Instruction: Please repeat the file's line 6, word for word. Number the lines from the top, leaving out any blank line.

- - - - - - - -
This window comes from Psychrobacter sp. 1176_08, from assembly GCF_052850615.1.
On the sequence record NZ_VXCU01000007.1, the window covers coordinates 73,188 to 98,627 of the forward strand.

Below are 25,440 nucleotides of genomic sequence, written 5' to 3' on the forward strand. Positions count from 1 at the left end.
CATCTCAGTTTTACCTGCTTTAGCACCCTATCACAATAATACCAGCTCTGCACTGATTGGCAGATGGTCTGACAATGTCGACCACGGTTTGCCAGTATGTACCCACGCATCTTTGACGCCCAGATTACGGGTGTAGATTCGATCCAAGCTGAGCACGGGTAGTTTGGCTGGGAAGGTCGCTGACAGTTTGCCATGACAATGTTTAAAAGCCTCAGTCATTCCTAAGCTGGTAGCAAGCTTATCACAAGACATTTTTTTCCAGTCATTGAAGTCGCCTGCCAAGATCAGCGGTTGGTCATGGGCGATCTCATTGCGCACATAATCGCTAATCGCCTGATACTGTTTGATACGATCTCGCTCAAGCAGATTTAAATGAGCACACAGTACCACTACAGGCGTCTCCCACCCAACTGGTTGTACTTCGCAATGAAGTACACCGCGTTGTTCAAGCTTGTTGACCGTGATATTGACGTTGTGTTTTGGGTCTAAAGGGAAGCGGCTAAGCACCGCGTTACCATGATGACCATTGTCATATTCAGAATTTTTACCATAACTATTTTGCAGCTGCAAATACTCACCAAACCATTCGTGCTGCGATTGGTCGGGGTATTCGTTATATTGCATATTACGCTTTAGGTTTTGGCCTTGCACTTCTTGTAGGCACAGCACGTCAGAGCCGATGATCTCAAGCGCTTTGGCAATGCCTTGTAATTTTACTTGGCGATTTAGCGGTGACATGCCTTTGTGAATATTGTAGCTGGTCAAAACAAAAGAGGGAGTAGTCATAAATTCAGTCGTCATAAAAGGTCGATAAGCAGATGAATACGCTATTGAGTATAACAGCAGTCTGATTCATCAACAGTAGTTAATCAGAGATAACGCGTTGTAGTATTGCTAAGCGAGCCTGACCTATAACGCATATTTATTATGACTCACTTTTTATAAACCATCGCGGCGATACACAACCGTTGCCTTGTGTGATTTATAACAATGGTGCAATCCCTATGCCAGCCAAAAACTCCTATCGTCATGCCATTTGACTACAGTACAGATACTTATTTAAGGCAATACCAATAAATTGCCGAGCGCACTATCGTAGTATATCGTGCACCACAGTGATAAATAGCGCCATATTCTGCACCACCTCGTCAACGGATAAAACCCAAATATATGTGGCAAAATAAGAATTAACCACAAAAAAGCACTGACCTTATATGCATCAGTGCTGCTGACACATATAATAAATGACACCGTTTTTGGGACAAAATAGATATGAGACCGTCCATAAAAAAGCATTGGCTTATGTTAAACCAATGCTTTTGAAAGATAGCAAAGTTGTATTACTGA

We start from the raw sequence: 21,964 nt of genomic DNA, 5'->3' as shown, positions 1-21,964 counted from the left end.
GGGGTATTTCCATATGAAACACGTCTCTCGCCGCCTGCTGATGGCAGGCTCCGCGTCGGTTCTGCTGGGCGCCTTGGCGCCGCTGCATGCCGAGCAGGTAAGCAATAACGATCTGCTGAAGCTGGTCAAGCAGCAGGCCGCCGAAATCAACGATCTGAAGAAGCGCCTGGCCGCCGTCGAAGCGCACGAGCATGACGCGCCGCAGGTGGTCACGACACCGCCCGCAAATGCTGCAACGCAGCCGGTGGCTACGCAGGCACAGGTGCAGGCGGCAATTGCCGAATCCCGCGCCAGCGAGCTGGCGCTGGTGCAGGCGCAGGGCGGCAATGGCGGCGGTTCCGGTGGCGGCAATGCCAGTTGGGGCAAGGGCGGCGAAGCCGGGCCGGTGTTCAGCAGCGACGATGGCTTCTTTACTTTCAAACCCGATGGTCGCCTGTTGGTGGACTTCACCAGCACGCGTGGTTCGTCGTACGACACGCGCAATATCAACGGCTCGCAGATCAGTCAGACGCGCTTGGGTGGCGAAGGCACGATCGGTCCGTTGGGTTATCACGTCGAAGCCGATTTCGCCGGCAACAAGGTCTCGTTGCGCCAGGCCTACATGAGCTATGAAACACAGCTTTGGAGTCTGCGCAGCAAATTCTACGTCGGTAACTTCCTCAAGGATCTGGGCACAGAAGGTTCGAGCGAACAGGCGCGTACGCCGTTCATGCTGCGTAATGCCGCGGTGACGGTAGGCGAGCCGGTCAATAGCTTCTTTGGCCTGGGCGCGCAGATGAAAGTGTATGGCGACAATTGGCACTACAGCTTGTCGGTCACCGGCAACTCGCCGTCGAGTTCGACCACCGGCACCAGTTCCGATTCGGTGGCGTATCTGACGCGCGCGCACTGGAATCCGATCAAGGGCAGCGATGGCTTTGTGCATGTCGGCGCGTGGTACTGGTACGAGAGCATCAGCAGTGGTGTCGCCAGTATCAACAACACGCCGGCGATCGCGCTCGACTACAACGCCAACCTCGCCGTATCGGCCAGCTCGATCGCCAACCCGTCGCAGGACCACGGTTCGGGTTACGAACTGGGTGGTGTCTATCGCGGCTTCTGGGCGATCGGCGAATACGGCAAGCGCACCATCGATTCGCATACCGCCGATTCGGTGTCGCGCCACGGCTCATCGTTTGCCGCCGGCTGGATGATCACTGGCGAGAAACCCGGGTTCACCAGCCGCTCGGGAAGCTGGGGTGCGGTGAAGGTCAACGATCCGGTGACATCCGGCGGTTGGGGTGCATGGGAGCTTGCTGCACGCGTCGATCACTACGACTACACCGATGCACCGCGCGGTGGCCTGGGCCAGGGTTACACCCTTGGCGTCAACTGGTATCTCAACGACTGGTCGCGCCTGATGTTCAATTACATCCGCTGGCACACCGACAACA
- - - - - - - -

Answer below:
GGGGTATTTCCATATGAAACACGTCTCTCGCCGCCTGCTGATGGCAGGCTCCGCGTCGGTTCTGCTGGGCGCCTTGGCGCCGCTGCATGCCGAGCAGGTAAGCAATAACGATCTGCTGAAGCTGGTCAAGCAGCAGGCCGCCGAAATCAACGATCTGAAGAAGCGCCTGGCCGCCGTCGAAGCGCACGAGCATGACGCGCCGCAGGTGGTCACGACACCGCCCGCAAATGCTGCAACGCAGCCGGTGGCTACGCAGGCACAGGTGCAGGCGGCAATTGCCGAATCCCGCGCCAGCGAGCTGGCGCTGGTGCAGGCGCAGGGCGGCAATGGCGGCGGTTCCGGTGGCGGCAATGCCAGTTGGGGCAAGGGCGGCGAAGCCGGGCCGGTGTTCAGCAGCGACGATGGCTTCTTTACTTTCAAACCCGATGGTCGCCTGTTGGTGGACTTCACCAGCACGCGTGGTTCGTCGTACGACACGCGCAATATCAACGGCTCGCAGATCAGTCAGACGCGCTTGGGTGGCGAAGGCACGATCGGTCCGTTGGGTTATCACGTCGAAGCCGATTTCGCCGGCAACAAGGTCTCGTTGCGCCAGGCCTACATGAGCTATGAAACACAGCTTTGGAGTCTGCGCAGCAAATTCTACGTCGGTAACTTCCTCAAGGATCTGGGCACAGAAGGTTCGAGCGAACAGGCGCGTACGCCGTTCATGCTGCGTAATGCCGCGGTGACGGTAGGCGAGCCGGTCAATAGCTTCTTTGGCCTGGGCGCGCAGATGAAAGTGTATGGCGACAATTGGCACTACAGCTTGTCGGTCACCGGCAACTCGCCGTCGAGTTCGACCACCGGCACCAGTTCCGATTCGGTGGCGTATCTGACGCGCGCGCACTGGAATCCGATCAAGGGCAGCGATGGCTTTGTGCATGTCGGCGCGTGGTACTGGTACGAGAGCATCAGCAGTGGTGTCGCCAGTATCAACAACACGCCGGCGATCGCGCTCGACTACAACGCCAACCTCGCCGTATCGGCCAGCTCGATCGCCAACCCGTCGCAGGACCACGGTTCGGGTTACGAACTGGGTGGTGTCTATCGCGGCTTCTGGGCGATCGGCGAATACGGCAAGCGCACCATCGATTCGCATACCGCCGATTCGGTGTCGCGCCACGGCTCATCGTTTGCCGCCGGCTGGATGATCACTGGCGAGAAACCCGGGTTCACCAGCCGCTCGGGAAGCTGGGGTGCGGTGAAGGTCAACGATCCGGTGACATCCGGCGGTTGGGGTGCATGGGAGCTTGCTGCACGCGTCGATCACTACGACTACACCGATGCACCGCGCGGTGGCCTGGGCCAGGGTTACACCCTTGGCGTCAACTGGTATCTCAACGACTGGTCGCGCCTGATGTTCAATTACATCCGCTGGCACACCGACAACA